Per-zone VM counters

Zone based VM statistics are necessary to be able to determine what the state of memory in a zone is. The counters that we currently have for the VM are split per processor, but the processor has not much to do with the zone these pages belong to: we cannot tell f.e. how many pages on a particular node are dirty - if we knew then we could put measures into the VM to balance the use of memory between different zones and different nodes in a NUMA system. It would allow the development of new NUMA balancing algorithms that may be able to improve the decision making in the scheduler of when to move a process to another node - and hopefully will also enable automatic page migration through a user space program that can analyse the memory load distribution and then rebalance memory use in order to increase performance. This feature allows to have such info. The zone_reclaim_interval sysctl vanishes (since VM stats can now determine when it is worth to do local reclaim), and there're accurate counters in /sys/devices/system/node/node*/meminfo (current counters are not very accurate). Other detailed VM counters are available in more /proc and /sys status files [;a=commit;h=f6ac2354d791195ca40822b84d73d48a4e8b7f2b (commit)], [;a=commit;h=2244b95a7bcf8d24196f8a3a44187ba5dfff754c (commit)], [;a=commit;h=f3dbd34460ff54962d3e3244b6bcb7f5295356e6 (commit)], [;a=commit;h=65ba55f500a37272985d071c9bbb35256a2f7c14 (commit)], [;a=commit;h=b1e7a8fd854d2f895730e82137400012b509650e (commit)], [;a=commit;h=ce866b34ae1b7f1ce60234cf65855886ac7e7d30 (commit)], [;a=commit;h=df849a1529c106f7460e51479ca78fe07b07dc8c (commit)], [;a=commit;h=34aa1330f9b3c5783d269851d467326525207422 (commit)], [;a=commit;h=9a865ffa34b6117a5e0b67640a084d8c2e198c93 (commit)], [;a=commit;h=ca889e6c45e0b112cb2ca9d35afc66297519b5d5 (commit)], [;a=commit;h=fd39fc8561be33065306bdac0e30414e1e8ac8e1 (commit)], [;a=commit;h=d2c5e30c9a1420902262aa923794d2ae4e0bc391 (commit)], [;a=commit;h=9614634fe6a138fd8ae044950700d2af8d203f97 (commit)], [;a=commit;h=f8891e5e1f93a128c3900f82035e8541357896a7 (commit)]

Big libata (SATA) update

[ (LWN article)] Mainstreamn libata has been missing some features like NCQ and hotplug. The code had been written a while ago (more than a year ago in the case of NCQ) but only now it has been considered stable. The features included in this update are: a revamped error handling across all the libata code, which makes libata more robust to errors and failures, and makes easier to debug problems [;a=commit;h=022bdb075b9e1f224088a0b268de56268d7bc5b6 (commit)]; NCQ ([ Native Command Queuing]) which improves the performance greatly for many workloads) [;a=commit;h=3dc1d88193b9c65b01b64fb2dc730e486306649f (commit)], hotplug [;a=commit;h=084fe639b81c4d418a2cf714acb0475e3713cb73 (commit)], warmplug [;a=commit;h=83c47bcb3c533180a6dda78152334de50065358a (commit)], and bootplug - boot probing via hotplug path - support [;a=commit;h=3e706399b03bd237d087d731d4b1b029e546b33d (commit)], interrupt-driven PIO mode (instead of the inefficient poll method), [;a=commit;h=312f7da2824c82800ee78d6190f12854456957af (commit)], add MCP61 support [;a=commit;h=4c5c81613b0eb0dba97a8f312a2f1162f39fd47b (commit)]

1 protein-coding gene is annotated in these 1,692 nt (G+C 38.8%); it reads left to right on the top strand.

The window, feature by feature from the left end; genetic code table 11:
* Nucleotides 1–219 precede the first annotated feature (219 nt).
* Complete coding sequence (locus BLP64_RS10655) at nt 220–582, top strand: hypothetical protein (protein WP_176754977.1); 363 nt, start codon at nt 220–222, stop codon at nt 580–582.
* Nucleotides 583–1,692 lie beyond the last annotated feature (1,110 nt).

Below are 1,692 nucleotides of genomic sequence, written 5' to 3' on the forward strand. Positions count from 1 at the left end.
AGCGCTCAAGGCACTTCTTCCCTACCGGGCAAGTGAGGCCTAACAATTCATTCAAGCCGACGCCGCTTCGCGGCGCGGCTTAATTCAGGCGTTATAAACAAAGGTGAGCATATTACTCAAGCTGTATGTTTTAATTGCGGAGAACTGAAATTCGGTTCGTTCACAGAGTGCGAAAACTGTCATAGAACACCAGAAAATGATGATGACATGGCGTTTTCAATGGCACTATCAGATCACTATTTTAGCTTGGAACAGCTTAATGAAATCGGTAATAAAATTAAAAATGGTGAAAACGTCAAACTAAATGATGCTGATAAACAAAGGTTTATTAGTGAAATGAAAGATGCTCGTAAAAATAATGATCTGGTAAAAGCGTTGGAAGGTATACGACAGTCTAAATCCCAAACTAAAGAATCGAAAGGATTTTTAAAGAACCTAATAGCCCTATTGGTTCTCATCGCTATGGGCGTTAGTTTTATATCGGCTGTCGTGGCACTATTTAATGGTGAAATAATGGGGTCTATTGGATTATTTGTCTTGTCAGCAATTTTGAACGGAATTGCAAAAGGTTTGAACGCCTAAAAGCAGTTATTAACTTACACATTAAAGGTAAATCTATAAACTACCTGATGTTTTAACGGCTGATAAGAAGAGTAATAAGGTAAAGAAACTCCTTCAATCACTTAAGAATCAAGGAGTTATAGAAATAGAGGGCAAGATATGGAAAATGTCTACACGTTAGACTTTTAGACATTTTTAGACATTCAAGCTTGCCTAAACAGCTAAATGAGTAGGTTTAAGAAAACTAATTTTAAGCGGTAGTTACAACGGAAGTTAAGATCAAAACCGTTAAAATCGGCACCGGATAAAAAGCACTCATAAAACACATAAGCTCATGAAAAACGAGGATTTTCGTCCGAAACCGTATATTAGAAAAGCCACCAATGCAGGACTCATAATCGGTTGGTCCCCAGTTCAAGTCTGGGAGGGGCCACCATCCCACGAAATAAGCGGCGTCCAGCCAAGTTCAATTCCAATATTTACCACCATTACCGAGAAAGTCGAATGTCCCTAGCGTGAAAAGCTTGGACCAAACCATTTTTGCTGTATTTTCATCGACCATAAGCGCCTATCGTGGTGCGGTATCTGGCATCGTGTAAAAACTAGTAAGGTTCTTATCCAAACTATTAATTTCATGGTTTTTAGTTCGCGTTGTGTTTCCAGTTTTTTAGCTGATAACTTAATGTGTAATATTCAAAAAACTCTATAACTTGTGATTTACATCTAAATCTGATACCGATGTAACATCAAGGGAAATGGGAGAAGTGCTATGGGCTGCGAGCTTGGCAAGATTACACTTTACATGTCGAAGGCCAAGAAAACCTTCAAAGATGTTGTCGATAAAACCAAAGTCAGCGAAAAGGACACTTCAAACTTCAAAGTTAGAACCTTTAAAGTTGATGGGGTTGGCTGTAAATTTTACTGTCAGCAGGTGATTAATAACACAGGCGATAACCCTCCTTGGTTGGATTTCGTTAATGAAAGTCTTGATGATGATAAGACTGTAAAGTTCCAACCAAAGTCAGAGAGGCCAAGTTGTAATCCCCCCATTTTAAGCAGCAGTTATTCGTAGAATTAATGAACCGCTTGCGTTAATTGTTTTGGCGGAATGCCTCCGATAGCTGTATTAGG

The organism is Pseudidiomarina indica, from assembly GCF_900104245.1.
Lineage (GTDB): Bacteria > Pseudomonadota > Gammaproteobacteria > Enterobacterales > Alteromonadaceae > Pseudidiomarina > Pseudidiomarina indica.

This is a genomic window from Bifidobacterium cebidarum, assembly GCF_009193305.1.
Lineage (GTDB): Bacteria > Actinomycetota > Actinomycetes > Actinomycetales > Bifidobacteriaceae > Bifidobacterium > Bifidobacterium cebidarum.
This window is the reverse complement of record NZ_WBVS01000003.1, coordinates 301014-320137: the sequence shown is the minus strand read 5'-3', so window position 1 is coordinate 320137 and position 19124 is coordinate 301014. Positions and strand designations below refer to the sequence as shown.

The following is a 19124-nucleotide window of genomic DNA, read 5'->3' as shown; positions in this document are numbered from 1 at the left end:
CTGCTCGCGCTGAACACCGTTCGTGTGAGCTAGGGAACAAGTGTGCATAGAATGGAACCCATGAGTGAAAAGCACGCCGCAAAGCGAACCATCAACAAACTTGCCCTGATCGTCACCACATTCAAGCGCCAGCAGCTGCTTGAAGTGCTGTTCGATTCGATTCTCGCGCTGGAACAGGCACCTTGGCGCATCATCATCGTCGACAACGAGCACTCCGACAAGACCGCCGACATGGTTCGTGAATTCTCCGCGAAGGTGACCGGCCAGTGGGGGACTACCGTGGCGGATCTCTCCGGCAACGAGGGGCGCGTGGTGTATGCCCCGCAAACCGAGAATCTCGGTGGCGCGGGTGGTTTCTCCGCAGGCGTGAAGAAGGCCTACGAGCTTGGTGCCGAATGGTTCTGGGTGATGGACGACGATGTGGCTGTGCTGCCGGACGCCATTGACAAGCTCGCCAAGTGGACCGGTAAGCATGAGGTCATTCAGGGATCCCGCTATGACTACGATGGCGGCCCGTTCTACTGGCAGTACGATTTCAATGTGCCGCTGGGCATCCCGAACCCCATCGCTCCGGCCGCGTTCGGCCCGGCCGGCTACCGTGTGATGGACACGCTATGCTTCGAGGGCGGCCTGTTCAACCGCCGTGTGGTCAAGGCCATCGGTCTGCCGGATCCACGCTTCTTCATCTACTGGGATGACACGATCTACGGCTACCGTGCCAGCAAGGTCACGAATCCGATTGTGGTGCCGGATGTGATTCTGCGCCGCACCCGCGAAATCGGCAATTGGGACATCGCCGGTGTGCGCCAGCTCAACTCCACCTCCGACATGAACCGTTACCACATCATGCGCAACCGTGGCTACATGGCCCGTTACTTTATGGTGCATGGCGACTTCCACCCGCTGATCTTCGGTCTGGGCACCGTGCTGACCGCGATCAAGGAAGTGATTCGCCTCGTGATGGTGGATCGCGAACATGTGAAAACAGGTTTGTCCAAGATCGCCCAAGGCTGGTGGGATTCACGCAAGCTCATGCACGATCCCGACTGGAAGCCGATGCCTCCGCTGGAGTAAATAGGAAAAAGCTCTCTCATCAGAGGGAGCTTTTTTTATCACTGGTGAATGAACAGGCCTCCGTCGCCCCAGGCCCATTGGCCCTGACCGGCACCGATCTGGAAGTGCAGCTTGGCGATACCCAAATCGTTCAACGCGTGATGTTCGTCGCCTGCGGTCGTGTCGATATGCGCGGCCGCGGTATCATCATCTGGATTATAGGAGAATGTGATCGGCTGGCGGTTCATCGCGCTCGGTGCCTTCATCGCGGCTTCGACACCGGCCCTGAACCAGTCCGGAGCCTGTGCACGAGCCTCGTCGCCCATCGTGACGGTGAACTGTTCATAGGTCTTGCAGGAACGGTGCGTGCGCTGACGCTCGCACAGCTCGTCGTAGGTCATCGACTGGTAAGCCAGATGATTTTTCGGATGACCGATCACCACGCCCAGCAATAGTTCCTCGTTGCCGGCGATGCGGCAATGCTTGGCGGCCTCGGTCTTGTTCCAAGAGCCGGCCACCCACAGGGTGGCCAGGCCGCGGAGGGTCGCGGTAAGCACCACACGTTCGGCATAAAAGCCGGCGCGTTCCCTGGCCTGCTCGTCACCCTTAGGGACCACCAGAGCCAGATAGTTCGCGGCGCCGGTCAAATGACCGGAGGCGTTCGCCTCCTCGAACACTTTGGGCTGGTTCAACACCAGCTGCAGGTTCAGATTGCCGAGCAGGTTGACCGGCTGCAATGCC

Change the default IO scheduler to 'CFQ'

2.6 features modular I/O schedulers: There're several I/O schedulers with different performance properties (that you can change at runtime with /sys/block/hda/queue/scheduler). The [ Anticipatory Scheduler] (AS) has been the default one since then, but the CFQ (Complete Fair Queuing) scheduler has been gaining adoption since then, to the point that it's the default I/O scheduler for RHEL 4, Suse, and other distros. One of the coolest things about CFQ is that it features (since 2.6.13) "io priorities": That means you can set the "I/O" priority of a process so you can avoid that a process that does too much I/O (daily updatedb) starves the rest of the system, or give extra priority to a process that shouldn't be starved by other processes, by using the "ionice" tool included in schedutils (1.5.0 and onwards). Now CFQ is the default scheduler [;a=commit;h=b17fd9bceb99610f6dc7998c9a4ed6b71520be2b (commit)] (after some performance tweaks that should improve the performancein many workloads) [;a=commit;h=caaa5f9f0a75d1dc5e812e69afdbb8720e077fd3 (commit)]. If you want to continue using the AS scheduler, you can change it at runtime in /sys/block/hda/queue/scheduler, or use the "elevator=as" boot option.

Secmark: Add security markings to packets via iptables